As one of the founding members of the...
Five For Monday: Son of If The Fretboard Journal Ran The Oscars
posted by Michael John Simmons
I won the pool at last night's annual Oscar party (17 out of 24 correct) and while the actual telecast was a little dull, the party was a blast. I was pulling for Michelle Williams to win best actress in Blue Valentine, not because I saw the movie (it looked really depresing so I skipped it) but because it had Ryan Gosling playing a uke in the trailer. I think every movie would be improved with a ukulele scene. Here are a few of my favorites.
Hollywood on Parade
Cliff Edwards was one the most popular entertainers of his day. He was a star in Vaudeville and on Broadway in the 1920s and made a successful transition to film in the 1930s. He was a reliable character actor who appeared in dozens of movies including classics like Gone With The Wind and His Girl Friday, although, sadly, he didn’t play his uke in those two. He also performed the original version of the song "Singin’ in the Rain" in 1929. Perhaps his most famous role was as Jiminy Cricket in Pinocchio, where he sang the lovely “When You Wish Up On A Star.” This clip from the 1933 short Hollywood on Parade perfectly showcases his irreverent, goofy and slightly manic performing style.
“All I Do Is Dream Of You” was composed in 1934 and was first performed in the Joan Crawford movie Sadie McKee by Gene Raymond. There is only a brief bit of uke in this scene but it’s such a great song, and it has become something of a ukulele standard, so I had to include it. The song was also featured in 1952’s Singin’ in the Rain, which was set in 1929, five years before the song was written. “All I Do Is Dream Of You” was also featured in A Night at the Opera, where Chico Marx magnificently performed it on piano.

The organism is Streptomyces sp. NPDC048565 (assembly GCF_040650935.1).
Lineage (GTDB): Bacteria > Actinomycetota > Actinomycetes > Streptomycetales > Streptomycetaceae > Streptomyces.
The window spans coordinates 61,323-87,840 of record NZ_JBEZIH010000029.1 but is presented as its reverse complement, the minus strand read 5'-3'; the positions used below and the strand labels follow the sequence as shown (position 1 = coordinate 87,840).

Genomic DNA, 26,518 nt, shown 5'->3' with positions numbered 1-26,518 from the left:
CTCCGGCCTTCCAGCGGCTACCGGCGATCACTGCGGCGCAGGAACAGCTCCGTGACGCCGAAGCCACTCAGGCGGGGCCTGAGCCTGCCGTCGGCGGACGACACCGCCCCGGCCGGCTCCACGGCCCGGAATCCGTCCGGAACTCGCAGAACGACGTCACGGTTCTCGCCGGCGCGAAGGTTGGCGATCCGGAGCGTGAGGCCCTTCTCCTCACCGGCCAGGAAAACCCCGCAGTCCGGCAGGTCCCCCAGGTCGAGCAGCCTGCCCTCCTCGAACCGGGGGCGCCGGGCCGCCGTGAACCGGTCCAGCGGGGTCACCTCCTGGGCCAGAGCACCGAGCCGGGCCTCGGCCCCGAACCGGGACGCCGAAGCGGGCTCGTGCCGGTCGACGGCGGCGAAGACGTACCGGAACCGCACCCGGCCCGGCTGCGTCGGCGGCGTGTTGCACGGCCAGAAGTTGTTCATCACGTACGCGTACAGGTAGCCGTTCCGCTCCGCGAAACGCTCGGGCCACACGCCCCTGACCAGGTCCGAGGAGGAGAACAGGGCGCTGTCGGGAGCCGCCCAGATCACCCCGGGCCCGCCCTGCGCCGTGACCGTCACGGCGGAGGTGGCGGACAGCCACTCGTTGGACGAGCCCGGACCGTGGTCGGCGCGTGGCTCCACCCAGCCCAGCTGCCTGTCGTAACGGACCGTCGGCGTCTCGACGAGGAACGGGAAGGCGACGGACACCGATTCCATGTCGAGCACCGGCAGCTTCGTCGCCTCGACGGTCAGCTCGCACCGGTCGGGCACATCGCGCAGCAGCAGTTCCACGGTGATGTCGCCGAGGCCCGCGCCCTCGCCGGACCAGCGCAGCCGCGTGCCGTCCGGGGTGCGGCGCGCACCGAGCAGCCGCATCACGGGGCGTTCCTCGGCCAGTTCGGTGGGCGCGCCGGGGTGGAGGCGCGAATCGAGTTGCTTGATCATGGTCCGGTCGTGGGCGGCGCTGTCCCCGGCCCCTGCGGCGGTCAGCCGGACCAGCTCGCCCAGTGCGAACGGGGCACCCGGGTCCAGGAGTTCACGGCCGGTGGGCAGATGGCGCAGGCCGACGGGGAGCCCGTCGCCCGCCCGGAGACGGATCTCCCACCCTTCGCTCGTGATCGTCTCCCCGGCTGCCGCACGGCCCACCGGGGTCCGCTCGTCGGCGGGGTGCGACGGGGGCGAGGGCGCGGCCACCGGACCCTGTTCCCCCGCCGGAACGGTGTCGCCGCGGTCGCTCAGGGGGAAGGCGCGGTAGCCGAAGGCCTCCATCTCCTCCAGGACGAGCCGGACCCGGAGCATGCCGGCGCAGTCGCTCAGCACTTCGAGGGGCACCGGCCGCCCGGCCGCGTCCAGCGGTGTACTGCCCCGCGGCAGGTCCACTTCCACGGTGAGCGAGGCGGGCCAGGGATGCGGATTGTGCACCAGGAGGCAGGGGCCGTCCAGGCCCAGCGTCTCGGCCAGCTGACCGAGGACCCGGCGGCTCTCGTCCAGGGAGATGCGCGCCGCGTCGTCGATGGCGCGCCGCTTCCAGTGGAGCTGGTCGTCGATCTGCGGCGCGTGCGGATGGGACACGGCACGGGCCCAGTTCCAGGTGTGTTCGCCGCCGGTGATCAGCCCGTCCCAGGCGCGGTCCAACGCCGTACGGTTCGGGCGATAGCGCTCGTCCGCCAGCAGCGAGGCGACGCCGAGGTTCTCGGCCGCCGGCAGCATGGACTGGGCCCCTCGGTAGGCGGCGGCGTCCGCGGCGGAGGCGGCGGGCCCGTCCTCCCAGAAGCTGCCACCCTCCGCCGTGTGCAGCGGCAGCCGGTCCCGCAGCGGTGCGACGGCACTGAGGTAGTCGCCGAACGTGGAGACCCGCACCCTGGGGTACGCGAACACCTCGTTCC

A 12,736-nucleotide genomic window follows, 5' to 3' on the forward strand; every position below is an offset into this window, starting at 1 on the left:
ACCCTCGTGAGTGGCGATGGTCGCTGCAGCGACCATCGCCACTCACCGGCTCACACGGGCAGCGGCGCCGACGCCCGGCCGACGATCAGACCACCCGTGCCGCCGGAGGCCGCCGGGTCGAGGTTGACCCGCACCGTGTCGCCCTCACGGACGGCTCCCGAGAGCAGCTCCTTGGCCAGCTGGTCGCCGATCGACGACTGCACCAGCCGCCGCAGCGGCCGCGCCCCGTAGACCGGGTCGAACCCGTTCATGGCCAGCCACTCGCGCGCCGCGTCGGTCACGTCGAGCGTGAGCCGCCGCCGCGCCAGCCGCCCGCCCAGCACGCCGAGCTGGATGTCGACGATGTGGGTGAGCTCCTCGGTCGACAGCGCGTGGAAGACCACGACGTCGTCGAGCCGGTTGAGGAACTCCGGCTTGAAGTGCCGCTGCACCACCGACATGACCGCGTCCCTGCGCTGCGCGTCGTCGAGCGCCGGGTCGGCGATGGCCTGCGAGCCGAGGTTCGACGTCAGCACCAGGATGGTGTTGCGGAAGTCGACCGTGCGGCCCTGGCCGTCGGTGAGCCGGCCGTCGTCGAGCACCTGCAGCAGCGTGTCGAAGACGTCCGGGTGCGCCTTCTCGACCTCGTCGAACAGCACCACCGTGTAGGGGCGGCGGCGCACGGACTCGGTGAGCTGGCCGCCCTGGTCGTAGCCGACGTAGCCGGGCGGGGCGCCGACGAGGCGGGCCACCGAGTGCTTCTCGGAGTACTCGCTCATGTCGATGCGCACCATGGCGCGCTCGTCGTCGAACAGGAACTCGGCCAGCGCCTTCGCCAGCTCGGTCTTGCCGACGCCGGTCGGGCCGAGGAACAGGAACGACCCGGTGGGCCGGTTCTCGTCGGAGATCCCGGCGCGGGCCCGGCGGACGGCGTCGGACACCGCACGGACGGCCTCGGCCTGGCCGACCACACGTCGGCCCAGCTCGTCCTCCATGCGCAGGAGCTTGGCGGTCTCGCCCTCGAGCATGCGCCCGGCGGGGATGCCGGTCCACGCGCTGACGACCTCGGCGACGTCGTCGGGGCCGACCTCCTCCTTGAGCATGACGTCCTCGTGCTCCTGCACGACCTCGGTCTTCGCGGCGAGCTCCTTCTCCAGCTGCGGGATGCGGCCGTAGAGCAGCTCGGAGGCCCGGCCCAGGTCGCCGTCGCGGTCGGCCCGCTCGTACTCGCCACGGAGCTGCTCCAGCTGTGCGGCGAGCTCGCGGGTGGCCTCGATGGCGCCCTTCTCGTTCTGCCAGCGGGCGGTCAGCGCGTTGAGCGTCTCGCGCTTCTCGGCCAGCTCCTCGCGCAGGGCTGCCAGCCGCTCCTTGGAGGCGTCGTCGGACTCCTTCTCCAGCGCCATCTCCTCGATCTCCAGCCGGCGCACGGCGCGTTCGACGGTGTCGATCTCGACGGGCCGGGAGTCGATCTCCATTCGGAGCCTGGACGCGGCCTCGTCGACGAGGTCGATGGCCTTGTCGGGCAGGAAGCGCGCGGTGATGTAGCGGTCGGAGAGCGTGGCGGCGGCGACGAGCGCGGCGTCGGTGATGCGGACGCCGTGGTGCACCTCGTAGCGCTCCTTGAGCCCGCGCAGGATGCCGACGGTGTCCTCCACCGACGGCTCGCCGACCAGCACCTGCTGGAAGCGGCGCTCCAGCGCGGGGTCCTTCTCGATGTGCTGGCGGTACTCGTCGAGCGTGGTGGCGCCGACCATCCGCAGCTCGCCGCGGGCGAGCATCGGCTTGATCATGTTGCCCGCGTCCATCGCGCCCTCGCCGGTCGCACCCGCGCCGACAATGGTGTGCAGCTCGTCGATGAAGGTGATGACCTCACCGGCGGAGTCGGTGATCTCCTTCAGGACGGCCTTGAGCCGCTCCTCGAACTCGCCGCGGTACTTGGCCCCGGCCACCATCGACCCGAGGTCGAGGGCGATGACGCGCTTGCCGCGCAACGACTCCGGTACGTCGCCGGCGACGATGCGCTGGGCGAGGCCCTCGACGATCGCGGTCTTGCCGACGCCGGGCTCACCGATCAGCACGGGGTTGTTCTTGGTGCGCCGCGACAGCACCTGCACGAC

Feather Your Nest
According to movies that win Oscars, England is populated almost entirely by aristocrats who live in stately manors and wear elegant clothes. But if you look at a lot of movies made in England, you’d get the impression that the country of full of cheeky working class blokes who always manage to get the best of the toffs. George Formby is perhaps the premier example of the latter type. He made around 20 movies in the 1930s and 1940s and he sold an immense number of records even though the BBC banned many of them for being too naughty. (He perfomed more than a few about peeping in windows.) Perhaps Formby’s most famous song is “Leaning on a Lamp Post,” which was also a hit in the UK for Herman’s Hermits in 1966. George Harrison was an avid George Formby fan and actually owned a few of his ukuleles.
A Thousand Clowns
“Yes, Sir That’s my baby,” was a massive hit in 1925 and over the years it has become one of the songs that have come to define the 1920s. This double ukulele version is from 1965’s A Thousand Clowns, a wonderful movie that for some bizarre reason has never made it to DVD. UPDATE: A Thousand Clowns is now available on DVD from Warner Archive.
Thanks to its appearance in the Steve Martin movie The Jerk, “Tonight, You Belong To Me" has become something of a ukulele anthem, if you can call a wistful, bittersweet love song an anthem. Although Martin is an excellent musician and could have easily played the uke part in the film, he’s actually miming to a track that was pre-recorded by Lyle Ritz, a studio musician who usually played bass. (I guess one four-string instrument is pretty much like another.) If you'd like to learn to play this song, ukulele chanteuse Janet Klein offers a fine online tutorial.
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